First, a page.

The historical documentary, Queens of Amathus, featuring moving interviews with women who fled Greece to Birmingham due to war and poverty, premiered in Birmingham last night.
A range of special guests, including local producer/presenter and Birmingham Live journalist, Christina Savvas, and the 22 woman featured in the documentary attended the event with their friends and family.
The documentary follows each person’s journey through time from the EOKA (Ethniki Organosis Kyprion Agoniston) rule in Cyprus during the 1950’s up until the Turkish invasion in 1974, where thousands of people were tragically separated from their families and forced out their homes.
The lack of opportunity led people to leave their homeland in hope of a better life in England and many were traumatised from the horrific events of the time.
Throughout this moving documentary, every ‘queen’ shares a remarkable yet emotional story of what they have witnessed and been through in their lives, this allows viewers to gain an insight into what it was like for people living in Cyprus.
Christina Savvas explained “Family heritage is extremely important and I want people to ask questions and talk to their families more to understand about where they come from by looking into roots and to learn about the island and how it is still a divided capital and finding out more about what both the city and people have gone through”.
It was difficult to find people as I had to try and get these women to sit down and open up to me about these stories, as they felt they weren’t worthy of sharing as it was just a part of them and finding out more about what these women have gone through was emotional and also very exciting’”Chrissie Savvas, Producer/Presenter & Journalist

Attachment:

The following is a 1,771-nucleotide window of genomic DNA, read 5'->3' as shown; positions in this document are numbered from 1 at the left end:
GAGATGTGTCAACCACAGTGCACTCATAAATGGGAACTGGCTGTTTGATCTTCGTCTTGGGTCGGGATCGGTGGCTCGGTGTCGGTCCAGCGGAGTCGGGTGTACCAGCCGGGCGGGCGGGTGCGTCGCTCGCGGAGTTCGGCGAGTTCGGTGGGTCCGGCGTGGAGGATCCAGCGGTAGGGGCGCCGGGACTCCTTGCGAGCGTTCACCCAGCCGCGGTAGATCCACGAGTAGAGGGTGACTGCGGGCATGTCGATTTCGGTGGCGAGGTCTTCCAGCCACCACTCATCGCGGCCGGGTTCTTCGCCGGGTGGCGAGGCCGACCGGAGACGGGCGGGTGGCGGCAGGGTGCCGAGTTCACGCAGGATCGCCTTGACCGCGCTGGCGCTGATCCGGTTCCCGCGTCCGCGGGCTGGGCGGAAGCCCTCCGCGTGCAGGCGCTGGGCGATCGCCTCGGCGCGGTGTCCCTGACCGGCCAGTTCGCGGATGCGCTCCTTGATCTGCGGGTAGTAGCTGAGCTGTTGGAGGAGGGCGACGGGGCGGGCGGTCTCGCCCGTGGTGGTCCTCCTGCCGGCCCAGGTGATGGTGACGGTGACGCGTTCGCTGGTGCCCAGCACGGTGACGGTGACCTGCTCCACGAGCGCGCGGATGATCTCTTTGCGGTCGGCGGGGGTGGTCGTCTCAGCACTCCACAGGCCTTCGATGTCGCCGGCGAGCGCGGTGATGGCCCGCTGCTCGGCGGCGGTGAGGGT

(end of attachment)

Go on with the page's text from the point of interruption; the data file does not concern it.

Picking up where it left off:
“I have always wanted to work on a project based on my family history and heritage but never really had the opportunity due to working at Birmingham Live. I was approached by Pankias Panayiotou from Birmingham City Council to help write a book with him and produce a documentary with him as he wanted to start looking into the Greek Cypriot community, as he is also connected with Greek heritage and this was a great way for me to get involved in something I’ve always wanted to do.”
The rich history, culture and diversity was vividly portrayed throughout. The film reflected the difficult times during World War Two, the Turkish Invasion and the times of EOKA, which impacted thousands of lives, as people suffered living on rations.
Men and woman fled Cyprus to England in the 1930’s with suitcases full of lace and, to help earn more money, they would make clothes out of the lace to sell.
The Cypriot community played a huge part in the development of the second city, particularly through the fish and chip shop trade which is something that has become very popular over the years.
Queen of Amathus has been shortlisted along with many other entries at this year’s Birmingham Film Festival, which is on this week.
A charity named LGK Community has been set up by the makers of the documentary, with all proceeds made from ticket sales from the premiere being donated to help support those who are suffering from poverty, war and other causes in Cyprus.
Producers are now looking at developing a new programme to celebrate the Commonwealth migration to Birmingham to showcase those of different backgrounds and cultures from countries such as the Caribbean, America, Europe and Asia.